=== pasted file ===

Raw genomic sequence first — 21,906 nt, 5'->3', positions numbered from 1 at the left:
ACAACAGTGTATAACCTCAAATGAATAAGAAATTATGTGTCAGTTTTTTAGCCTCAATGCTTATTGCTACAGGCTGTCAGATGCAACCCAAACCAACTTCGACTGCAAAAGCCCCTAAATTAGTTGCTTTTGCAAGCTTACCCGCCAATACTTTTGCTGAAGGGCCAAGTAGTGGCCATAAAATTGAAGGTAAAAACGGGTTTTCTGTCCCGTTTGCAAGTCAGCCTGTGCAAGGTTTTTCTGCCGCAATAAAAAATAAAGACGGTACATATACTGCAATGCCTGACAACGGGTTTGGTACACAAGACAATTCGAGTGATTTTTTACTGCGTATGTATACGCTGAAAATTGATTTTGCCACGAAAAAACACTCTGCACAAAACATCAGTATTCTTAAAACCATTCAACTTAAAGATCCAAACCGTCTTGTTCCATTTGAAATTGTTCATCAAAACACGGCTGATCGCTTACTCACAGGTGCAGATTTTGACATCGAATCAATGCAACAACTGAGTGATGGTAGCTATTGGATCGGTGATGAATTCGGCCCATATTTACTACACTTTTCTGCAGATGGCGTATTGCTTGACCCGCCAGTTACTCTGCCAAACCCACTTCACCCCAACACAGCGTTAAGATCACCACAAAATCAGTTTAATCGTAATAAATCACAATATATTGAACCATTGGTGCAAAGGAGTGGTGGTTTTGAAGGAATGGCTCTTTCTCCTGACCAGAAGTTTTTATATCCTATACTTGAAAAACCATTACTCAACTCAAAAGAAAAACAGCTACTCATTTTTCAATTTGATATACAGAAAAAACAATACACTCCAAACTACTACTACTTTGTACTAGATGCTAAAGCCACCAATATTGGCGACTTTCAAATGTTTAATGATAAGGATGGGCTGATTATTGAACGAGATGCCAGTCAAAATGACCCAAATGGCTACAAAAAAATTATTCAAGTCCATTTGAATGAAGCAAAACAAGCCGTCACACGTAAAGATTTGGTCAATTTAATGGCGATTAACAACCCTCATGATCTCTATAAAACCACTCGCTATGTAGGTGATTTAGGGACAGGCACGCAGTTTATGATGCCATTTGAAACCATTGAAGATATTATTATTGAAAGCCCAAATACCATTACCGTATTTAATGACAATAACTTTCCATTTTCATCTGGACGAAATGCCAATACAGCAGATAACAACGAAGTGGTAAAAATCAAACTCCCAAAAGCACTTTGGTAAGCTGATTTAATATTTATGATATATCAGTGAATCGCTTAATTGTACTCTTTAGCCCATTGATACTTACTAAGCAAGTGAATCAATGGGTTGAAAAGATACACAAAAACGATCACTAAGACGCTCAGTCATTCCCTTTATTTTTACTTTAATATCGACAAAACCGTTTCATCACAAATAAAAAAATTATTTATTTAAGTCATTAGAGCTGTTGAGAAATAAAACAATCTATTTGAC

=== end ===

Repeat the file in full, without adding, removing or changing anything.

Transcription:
Raw genomic sequence first — 21,906 nt, 5'->3', positions numbered from 1 at the left:
ACAACAGTGTATAACCTCAAATGAATAAGAAATTATGTGTCAGTTTTTTAGCCTCAATGCTTATTGCTACAGGCTGTCAGATGCAACCCAAACCAACTTCGACTGCAAAAGCCCCTAAATTAGTTGCTTTTGCAAGCTTACCCGCCAATACTTTTGCTGAAGGGCCAAGTAGTGGCCATAAAATTGAAGGTAAAAACGGGTTTTCTGTCCCGTTTGCAAGTCAGCCTGTGCAAGGTTTTTCTGCCGCAATAAAAAATAAAGACGGTACATATACTGCAATGCCTGACAACGGGTTTGGTACACAAGACAATTCGAGTGATTTTTTACTGCGTATGTATACGCTGAAAATTGATTTTGCCACGAAAAAACACTCTGCACAAAACATCAGTATTCTTAAAACCATTCAACTTAAAGATCCAAACCGTCTTGTTCCATTTGAAATTGTTCATCAAAACACGGCTGATCGCTTACTCACAGGTGCAGATTTTGACATCGAATCAATGCAACAACTGAGTGATGGTAGCTATTGGATCGGTGATGAATTCGGCCCATATTTACTACACTTTTCTGCAGATGGCGTATTGCTTGACCCGCCAGTTACTCTGCCAAACCCACTTCACCCCAACACAGCGTTAAGATCACCACAAAATCAGTTTAATCGTAATAAATCACAATATATTGAACCATTGGTGCAAAGGAGTGGTGGTTTTGAAGGAATGGCTCTTTCTCCTGACCAGAAGTTTTTATATCCTATACTTGAAAAACCATTACTCAACTCAAAAGAAAAACAGCTACTCATTTTTCAATTTGATATACAGAAAAAACAATACACTCCAAACTACTACTACTTTGTACTAGATGCTAAAGCCACCAATATTGGCGACTTTCAAATGTTTAATGATAAGGATGGGCTGATTATTGAACGAGATGCCAGTCAAAATGACCCAAATGGCTACAAAAAAATTATTCAAGTCCATTTGAATGAAGCAAAACAAGCCGTCACACGTAAAGATTTGGTCAATTTAATGGCGATTAACAACCCTCATGATCTCTATAAAACCACTCGCTATGTAGGTGATTTAGGGACAGGCACGCAGTTTATGATGCCATTTGAAACCATTGAAGATATTATTATTGAAAGCCCAAATACCATTACCGTATTTAATGACAATAACTTTCCATTTTCATCTGGACGAAATGCCAATACAGCAGATAACAACGAAGTGGTAAAAATCAAACTCCCAAAAGCACTTTGGTAAGCTGATTTAATATTTATGATATATCAGTGAATCGCTTAATTGTACTCTTTAGCCCATTGATACTTACTAAGCAAGTGAATCAATGGGTTGAAAAGATACACAAAAACGATCACTAAGACGCTCAGTCATTCCCTTTATTTTTACTTTAATATCGACAAAACCGTTTCATCACAAATAAAAAAATTATTTATTTAAGTCATTAGAGCTGTTGAGAAATAAAACAATCTATTTGAC